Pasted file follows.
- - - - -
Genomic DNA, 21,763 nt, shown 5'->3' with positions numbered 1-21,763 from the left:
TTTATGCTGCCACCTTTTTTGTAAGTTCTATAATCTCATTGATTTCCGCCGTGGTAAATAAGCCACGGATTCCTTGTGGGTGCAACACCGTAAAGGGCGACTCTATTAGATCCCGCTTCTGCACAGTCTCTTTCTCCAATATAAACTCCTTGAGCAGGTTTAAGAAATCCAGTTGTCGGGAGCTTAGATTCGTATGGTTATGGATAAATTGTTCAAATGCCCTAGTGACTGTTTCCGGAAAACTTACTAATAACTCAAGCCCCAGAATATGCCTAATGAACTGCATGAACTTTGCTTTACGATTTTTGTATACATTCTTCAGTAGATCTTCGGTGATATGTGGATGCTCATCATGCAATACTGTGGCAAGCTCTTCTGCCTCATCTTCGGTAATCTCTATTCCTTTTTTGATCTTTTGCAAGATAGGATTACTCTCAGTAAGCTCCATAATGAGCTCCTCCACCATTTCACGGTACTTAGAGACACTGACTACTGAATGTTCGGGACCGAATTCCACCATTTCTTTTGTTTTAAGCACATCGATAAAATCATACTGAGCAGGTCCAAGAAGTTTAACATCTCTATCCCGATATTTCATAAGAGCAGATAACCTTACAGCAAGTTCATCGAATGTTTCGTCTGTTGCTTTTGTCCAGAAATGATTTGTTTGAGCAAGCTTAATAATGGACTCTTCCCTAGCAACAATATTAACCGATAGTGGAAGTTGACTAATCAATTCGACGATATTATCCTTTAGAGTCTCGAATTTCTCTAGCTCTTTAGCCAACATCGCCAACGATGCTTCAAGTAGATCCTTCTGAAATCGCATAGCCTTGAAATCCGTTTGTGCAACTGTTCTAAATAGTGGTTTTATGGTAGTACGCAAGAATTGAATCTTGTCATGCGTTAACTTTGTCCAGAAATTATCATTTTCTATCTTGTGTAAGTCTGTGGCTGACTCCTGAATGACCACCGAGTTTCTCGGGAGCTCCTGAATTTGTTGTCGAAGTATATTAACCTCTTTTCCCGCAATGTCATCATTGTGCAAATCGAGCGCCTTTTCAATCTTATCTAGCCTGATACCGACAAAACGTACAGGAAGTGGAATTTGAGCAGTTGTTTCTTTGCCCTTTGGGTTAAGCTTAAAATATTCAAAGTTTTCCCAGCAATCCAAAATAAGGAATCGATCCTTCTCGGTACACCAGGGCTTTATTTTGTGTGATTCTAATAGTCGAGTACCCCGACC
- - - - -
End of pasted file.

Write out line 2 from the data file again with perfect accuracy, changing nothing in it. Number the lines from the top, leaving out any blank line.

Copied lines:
TTTATGCTGCCACCTTTTTTGTAAGTTCTATAATCTCATTGATTTCCGCCGTGGTAAATAAGCCACGGATTCCTTGTGGGTGCAACACCGTAAAGGGCGACTCTATTAGATCCCGCTTCTGCACAGTCTCTTTCTCCAATATAAACTCCTTGAGCAGGTTTAAGAAATCCAGTTGTCGGGAGCTTAGATTCGTATGGTTATGGATAAATTGTTCAAATGCCCTAGTGACTGTTTCCGGAAAACTTACTAATAACTCAAGCCCCAGAATATGCCTAATGAACTGCATGAACTTTGCTTTACGATTTTTGTATACATTCTTCAGTAGATCTTCGGTGATATGTGGATGCTCATCATGCAATACTGTGGCAAGCTCTTCTGCCTCATCTTCGGTAATCTCTATTCCTTTTTTGATCTTTTGCAAGATAGGATTACTCTCAGTAAGCTCCATAATGAGCTCCTCCACCATTTCACGGTACTTAGAGACACTGACTACTGAATGTTCGGGACCGAATTCCACCATTTCTTTTGTTTTAAGCACATCGATAAAATCATACTGAGCAGGTCCAAGAAGTTTAACATCTCTATCCCGATATTTCATAAGAGCAGATAACCTTACAGCAAGTTCATCGAATGTTTCGTCTGTTGCTTTTGTCCAGAAATGATTTGTTTGAGCAAGCTTAATAATGGACTCTTCCCTAGCAACAATATTAACCGATAGTGGAAGTTGACTAATCAATTCGACGATATTATCCTTTAGAGTCTCGAATTTCTCTAGCTCTTTAGCCAACATCGCCAACGATGCTTCAAGTAGATCCTTCTGAAATCGCATAGCCTTGAAATCCGTTTGTGCAACTGTTCTAAATAGTGGTTTTATGGTAGTACGCAAGAATTGAATCTTGTCATGCGTTAACTTTGTCCAGAAATTATCATTTTCTATCTTGTGTAAGTCTGTGGCTGACTCCTGAATGACCACCGAGTTTCTCGGGAGCTCCTGAATTTGTTGTCGAAGTATATTAACCTCTTTTCCCGCAATGTCATCATTGTGCAAATCGAGCGCCTTTTCAATCTTATCTAGCCTGATACCGACAAAACGTACAGGAAGTGGAATTTGAGCAGTTGTTTCTTTGCCCTTTGGGTTAAGCTTAAAATATTCAAAGTTTTCCCAGCAATCCAAAATAAGGAATCGATCCTTCTCGGTACACCAGGGCTTTATTTTGTGTGATTCTAATAGTCGAGTACCCCGACC